The build-up of oxygen in the Earth’s atmosphere may have been delayed by the upwelling of iron into the surface ocean from large submarine volcanic eruptions, according to research published online in Nature Geoscience. This contributed to the several-hundred-million-year delay between the evolution of oxygen-producing photosynthesis and the oxygenation of the Earth’s atmosphere about 2.4 billion years ago.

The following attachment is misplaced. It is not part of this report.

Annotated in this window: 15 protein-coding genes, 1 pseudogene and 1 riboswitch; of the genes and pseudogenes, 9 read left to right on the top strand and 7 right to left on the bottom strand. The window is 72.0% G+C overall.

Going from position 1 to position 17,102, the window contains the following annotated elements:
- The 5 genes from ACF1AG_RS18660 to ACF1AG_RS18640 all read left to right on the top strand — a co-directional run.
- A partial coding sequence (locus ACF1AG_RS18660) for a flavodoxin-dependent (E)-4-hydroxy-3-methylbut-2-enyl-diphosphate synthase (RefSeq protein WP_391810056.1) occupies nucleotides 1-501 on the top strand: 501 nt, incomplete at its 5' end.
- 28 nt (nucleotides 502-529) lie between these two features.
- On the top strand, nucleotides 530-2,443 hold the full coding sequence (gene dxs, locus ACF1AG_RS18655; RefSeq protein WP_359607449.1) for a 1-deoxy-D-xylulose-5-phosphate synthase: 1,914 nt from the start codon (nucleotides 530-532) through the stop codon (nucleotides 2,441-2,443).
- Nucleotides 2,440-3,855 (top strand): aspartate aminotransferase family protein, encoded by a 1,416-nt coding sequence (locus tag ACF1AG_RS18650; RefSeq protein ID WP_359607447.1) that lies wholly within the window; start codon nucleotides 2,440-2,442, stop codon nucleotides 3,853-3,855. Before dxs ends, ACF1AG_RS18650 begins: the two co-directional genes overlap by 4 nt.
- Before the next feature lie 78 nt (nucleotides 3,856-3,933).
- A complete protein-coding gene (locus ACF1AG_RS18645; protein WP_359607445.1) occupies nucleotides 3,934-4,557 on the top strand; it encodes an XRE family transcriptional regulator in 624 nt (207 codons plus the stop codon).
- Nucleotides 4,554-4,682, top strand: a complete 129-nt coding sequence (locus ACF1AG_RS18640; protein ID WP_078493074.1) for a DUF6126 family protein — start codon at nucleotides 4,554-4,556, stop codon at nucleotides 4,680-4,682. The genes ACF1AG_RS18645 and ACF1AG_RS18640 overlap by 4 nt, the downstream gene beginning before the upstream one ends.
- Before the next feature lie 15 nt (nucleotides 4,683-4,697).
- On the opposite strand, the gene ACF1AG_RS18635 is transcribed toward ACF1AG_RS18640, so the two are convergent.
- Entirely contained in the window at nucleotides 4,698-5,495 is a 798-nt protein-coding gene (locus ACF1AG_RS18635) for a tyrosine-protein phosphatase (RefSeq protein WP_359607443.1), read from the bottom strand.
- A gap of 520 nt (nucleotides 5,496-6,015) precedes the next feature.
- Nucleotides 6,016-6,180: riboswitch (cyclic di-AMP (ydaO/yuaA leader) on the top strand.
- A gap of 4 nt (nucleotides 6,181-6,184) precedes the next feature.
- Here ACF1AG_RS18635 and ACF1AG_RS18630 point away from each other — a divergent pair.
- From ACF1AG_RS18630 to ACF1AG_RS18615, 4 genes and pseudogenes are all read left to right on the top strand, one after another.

In the lead-up to the Great Oxidation Event, oxygen was primarily produced by cyanobacteria living in the sunlit surface ocean. Elizabeth Swanner, Andreas Kappler and colleagues used laboratory experiments to show that under oxygen-free conditions, certain forms of iron inhibit growth and oxygen production by modern cyanobacteria, which are thought to be representative of ancient microbes. Submarine volcanic activity was common before the Great Oxidation Event, and would have delivered large amounts of iron to the oceans. The authors propose that the periodic intrusion of this volcanic iron into the surface waters would have temporarily limited the production of oxygen in the water column by weakening oxygen-producing microbes. However, it is not clear from this research if iron affected Archaean cyanobacteria in a similar way to their modern counterparts.
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